Posted by Justin Kundrat on December 4th, 2015

Providence’s Kris Dunn is a special kind of player. How many times have we heard that this season? His ascent to stardom came at an almost unprecedented rate, going from “good player who plays a supporting role to LaDontae Henton” to Big East Player of the Year in just one season. In the ensuing offseason, Dunn found himself in discussions as not just the best player in the conference, but the best player in the entire country. He’s seen his draft stock rise from completely off the board (DraftExpress on 12/3/2014) to surefire lottery pick in just 12 months’ time.

Dunn's Rise Has Been Meteoric (USA TODAY Sports)

Dunn’s Rise Has Been Meteoric (USA TODAY Sports)

But while much of the national media spotlight has been focused on Dunn’s flashy passing and bevy of offensive moves, his instinct on the defensive end of the floor hasn’t received proper attention. What many of those fail to realize about the junior All-American is that much of his playmaking ability is driven by the havoc he creates on defense.

Without much interior size, Providence fares poorly in defensive field goal percentages across the board. The Friars are allowing opponents to shoot 35 percent from three (222nd nationally), 51 percent from two (220th), and allowing offensive rebounds on 29 percent of opponents’ possessions (134th). Combining that with an average shooting offense might lead you to believe that this is a team struggling to stay afloat. Instead, Providence currently sits at 7-1 with significant wins over Evansville and Arizona along with a tightly contested loss to Michigan State. How is this possible, you ask? The answer is through an unusually prescient defense led by the prolific play of its superstar, Dunn.

As a team, Providence forces a turnover on nearly 24 percent of opponents’ possessions, ranking 26th nationally in this category. This turnover-hungry defense kickstarts an offense that converts on shot attempts in transition at a 54 percent clip (compared with 48 percent in non-transition settings). It also helps to explain why teams have only been scoring 68 points per game (seven fewer than the national average) in spite of the Friars’ poor field goal defense. Spearheading this defense is Dunn, who ranks second nationally in steal percentage at 6.5 percent. How does he do it? Let’s examine what makes Dunn such a great defender and how that propels the Friars’ offense.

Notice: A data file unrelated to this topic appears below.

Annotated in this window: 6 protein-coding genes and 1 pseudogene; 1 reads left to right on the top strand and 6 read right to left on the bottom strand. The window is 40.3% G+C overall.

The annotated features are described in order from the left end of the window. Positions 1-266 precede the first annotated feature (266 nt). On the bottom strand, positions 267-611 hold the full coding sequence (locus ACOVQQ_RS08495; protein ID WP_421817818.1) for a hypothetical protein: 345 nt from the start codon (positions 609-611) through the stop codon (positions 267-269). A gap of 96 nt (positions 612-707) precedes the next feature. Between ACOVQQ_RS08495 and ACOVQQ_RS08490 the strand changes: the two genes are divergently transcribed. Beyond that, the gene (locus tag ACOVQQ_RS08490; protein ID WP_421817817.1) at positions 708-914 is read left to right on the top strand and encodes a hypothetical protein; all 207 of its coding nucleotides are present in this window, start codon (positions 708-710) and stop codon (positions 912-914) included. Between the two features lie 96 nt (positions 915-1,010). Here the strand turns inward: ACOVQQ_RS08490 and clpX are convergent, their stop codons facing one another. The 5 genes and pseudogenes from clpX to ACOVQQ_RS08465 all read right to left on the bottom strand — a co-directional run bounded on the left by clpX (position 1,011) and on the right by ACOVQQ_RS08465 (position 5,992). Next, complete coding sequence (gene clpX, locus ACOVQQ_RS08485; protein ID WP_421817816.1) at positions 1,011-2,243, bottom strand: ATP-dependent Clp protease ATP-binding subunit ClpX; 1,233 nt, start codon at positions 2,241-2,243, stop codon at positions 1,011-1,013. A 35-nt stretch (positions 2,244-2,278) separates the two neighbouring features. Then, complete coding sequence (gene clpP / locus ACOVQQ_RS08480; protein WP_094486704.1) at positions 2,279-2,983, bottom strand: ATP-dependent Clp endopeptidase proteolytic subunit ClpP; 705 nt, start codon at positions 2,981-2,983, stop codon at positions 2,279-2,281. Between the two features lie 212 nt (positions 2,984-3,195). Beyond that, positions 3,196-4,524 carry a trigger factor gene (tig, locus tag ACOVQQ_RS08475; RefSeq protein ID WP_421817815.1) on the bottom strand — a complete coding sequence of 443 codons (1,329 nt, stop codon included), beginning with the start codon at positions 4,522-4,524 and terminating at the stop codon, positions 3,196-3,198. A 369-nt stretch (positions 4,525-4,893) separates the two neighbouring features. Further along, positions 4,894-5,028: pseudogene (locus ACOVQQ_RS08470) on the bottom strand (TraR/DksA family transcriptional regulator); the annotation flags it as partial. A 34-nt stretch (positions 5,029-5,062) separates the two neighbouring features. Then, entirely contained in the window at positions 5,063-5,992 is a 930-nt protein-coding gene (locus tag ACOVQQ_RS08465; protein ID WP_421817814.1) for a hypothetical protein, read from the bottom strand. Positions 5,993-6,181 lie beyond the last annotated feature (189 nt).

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Checking in on… the Atlantic 10

Posted by Joe Dzuback (@vbtnblog) on December 1st, 2015

Joe Dzuback (@vbtnblog) is the RTC correspondent for the Atlantic 10 Conference.

Feast Week Feedback

With St. Bonaventure’s 77-73 win over Canisius last Tuesday, the Atlantic 10 pushed its non-conference record to 44-11, pushing its winning percentage over 80 percent for the second time this season. Senior guard Marcus Posley scored 37 points, including the two free throws that broke the tie that put the Bonnies up for good. So started Feast Week, but unfortunately momentum stalled as A-10 teams tallied a good but not spectacular 21-10 record in games spanning the Thanksgiving Holiday. Still, the league’s composite record on Monday, November 30, is 58-20 (0.774) — terrific by any measure. Should the conference keep up this pace through December, the Atlantic 10 should have at least six NCAA Tournament candidates with several others drawing attention for other postseason tournaments.

The big-time effort that Marcus Posley produced was just one of many standout performances from A-10 players during Feast Week. (AP)

The big-time effort that Marcus Posley produced was just one of many standout performances from A-10 players during Feast Week. (AP)

Seven conference teams (highlighted in the table in yellow below) participated in tournaments that concluded last week. Four of those teams (Dayton, George Washington, Massachusetts and Rhode Island) finished second. Richmond finished third, losing its semifinal game but beating star-studded California in the third place game. Duquesne placed fifth in the Gulf Coast Showcase, dropping its first game to Pepperdine but salvaging wins versus Wisconsin-Milwaukee and Western Kentucky. Like most of these Feast Week tournaments, the Brooklyn Hoops Classic relied on preliminary rounds played on campuses, usually prior to the semifinal and final rounds. The tournament field was held to five teams and they played a round-robin with a single round played at two “tournament site” locations. St. Louis beat three of the participating schools — North Florida, St. Francis-Brooklyn and Hartford. They also lost to Louisville by 20 points at the Barclays Center in Brooklyn.